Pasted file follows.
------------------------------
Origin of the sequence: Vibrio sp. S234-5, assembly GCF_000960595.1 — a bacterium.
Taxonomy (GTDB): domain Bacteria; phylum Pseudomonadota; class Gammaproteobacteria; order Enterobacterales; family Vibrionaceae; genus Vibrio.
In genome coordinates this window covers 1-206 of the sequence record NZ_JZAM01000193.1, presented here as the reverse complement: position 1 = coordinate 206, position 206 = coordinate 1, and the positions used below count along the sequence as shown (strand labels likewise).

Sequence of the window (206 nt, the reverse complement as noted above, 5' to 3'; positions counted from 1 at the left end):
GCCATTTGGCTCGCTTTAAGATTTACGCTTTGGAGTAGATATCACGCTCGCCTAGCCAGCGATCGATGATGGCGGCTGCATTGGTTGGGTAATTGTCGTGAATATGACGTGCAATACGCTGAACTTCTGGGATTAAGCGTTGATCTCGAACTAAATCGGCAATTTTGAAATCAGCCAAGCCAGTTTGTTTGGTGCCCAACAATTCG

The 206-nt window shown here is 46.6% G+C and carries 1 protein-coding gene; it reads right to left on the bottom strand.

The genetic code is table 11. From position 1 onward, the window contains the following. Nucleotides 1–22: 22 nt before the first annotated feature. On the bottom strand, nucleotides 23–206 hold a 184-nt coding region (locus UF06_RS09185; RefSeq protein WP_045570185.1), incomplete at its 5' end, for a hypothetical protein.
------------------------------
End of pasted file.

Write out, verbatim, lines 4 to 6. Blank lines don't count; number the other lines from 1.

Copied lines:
Sequence of the window (206 nt, the reverse complement as noted above, 5' to 3'; positions counted from 1 at the left end):
GCCATTTGGCTCGCTTTAAGATTTACGCTTTGGAGTAGATATCACGCTCGCCTAGCCAGCGATCGATGATGGCGGCTGCATTGGTTGGGTAATTGTCGTGAATATGACGTGCAATACGCTGAACTTCTGGGATTAAGCGTTGATCTCGAACTAAATCGGCAATTTTGAAATCAGCCAAGCCAGTTTGTTTGGTGCCCAACAATTCG

The 206-nt window shown here is 46.6% G+C and carries 1 protein-coding gene; it reads right to left on the bottom strand.